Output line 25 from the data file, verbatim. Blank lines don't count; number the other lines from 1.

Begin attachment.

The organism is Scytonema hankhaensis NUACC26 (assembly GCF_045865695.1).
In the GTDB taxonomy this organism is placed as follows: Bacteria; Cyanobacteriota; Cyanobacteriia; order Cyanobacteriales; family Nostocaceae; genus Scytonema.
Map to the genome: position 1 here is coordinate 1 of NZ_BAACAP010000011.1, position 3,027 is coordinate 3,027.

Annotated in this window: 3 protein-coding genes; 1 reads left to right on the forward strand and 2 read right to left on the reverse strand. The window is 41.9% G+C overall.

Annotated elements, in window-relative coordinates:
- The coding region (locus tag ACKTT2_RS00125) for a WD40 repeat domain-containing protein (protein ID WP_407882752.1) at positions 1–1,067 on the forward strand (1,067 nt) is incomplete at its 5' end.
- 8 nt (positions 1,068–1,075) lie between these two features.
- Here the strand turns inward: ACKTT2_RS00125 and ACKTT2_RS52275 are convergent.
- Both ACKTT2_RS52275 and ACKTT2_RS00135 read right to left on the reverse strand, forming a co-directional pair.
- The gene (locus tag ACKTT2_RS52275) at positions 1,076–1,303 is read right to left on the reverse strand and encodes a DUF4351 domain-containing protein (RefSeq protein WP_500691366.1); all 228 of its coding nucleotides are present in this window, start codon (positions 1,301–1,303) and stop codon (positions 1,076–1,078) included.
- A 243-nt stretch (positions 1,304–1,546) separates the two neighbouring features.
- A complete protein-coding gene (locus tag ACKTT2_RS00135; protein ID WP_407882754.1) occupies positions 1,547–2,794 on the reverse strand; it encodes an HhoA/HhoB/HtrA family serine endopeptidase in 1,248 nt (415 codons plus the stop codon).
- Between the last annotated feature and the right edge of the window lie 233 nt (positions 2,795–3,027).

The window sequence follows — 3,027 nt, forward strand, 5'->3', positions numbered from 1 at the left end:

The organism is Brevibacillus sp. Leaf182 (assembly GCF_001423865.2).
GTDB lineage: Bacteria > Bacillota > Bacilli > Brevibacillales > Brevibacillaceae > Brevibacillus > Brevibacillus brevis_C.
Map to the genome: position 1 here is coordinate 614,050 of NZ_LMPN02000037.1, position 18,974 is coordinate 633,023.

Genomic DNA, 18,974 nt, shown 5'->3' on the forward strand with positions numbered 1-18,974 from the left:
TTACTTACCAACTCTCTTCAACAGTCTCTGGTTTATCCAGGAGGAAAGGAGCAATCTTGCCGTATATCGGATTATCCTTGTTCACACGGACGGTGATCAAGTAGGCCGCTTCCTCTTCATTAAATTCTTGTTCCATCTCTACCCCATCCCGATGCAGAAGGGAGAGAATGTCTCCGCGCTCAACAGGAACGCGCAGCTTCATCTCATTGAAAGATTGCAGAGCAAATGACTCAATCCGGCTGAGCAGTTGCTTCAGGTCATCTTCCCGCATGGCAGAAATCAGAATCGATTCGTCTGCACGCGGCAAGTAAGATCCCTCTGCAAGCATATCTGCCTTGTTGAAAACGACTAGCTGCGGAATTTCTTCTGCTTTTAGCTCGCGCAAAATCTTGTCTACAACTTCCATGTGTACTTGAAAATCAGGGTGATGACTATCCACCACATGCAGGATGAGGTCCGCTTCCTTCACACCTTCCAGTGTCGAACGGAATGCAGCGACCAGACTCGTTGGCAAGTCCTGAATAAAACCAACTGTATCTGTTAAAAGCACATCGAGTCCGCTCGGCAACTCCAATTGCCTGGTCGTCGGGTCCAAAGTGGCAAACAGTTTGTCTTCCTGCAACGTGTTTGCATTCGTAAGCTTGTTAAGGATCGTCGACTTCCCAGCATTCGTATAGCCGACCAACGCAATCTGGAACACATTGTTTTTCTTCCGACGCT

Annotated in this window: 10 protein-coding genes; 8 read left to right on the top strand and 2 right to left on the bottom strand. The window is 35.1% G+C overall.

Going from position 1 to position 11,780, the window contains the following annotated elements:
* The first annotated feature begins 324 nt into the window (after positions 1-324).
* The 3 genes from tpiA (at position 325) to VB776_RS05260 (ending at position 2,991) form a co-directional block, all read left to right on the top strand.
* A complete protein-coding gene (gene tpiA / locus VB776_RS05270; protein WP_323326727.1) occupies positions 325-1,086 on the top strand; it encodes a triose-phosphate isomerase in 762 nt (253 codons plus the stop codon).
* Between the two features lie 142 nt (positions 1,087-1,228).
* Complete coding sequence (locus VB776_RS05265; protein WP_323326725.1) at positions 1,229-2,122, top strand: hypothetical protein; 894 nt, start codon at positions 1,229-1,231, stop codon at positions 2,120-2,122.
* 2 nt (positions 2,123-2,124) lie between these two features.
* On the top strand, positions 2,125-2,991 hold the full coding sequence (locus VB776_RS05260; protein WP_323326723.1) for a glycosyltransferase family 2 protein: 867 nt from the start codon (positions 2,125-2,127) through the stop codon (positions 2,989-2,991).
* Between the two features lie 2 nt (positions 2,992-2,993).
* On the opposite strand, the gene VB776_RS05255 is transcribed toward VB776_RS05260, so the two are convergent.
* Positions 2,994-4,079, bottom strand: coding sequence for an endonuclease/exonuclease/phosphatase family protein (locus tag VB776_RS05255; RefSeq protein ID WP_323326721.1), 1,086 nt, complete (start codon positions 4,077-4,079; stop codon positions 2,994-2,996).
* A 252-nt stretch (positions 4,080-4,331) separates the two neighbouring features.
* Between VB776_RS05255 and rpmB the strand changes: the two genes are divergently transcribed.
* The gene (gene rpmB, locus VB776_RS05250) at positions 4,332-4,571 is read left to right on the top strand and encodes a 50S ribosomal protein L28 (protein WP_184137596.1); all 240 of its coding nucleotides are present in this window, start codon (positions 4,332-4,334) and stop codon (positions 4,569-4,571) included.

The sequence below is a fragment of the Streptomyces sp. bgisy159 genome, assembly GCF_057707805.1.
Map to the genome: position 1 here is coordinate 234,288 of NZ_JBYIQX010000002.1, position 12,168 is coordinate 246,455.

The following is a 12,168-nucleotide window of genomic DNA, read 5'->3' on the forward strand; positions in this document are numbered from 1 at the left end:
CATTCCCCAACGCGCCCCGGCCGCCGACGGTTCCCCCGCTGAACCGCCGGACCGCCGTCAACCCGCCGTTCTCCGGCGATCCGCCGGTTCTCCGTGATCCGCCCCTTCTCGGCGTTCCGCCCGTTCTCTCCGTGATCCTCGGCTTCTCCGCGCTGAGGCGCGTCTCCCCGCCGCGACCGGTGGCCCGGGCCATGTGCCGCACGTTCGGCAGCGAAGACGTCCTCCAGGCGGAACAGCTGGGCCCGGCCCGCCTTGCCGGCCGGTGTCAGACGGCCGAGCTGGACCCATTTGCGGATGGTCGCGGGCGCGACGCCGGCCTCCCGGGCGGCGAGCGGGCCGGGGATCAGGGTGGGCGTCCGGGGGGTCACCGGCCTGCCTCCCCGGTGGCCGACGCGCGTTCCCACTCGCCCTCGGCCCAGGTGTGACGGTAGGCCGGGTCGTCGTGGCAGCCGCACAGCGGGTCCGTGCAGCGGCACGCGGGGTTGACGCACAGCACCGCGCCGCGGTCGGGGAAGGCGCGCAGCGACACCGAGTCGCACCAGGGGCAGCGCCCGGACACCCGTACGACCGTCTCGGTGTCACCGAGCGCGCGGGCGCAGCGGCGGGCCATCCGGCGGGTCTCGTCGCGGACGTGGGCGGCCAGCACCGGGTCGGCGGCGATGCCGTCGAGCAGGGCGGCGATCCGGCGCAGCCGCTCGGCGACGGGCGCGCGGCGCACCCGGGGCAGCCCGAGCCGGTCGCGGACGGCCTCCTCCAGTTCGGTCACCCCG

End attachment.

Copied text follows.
* Between the two features lie 142 nt (positions 1,087-1,228).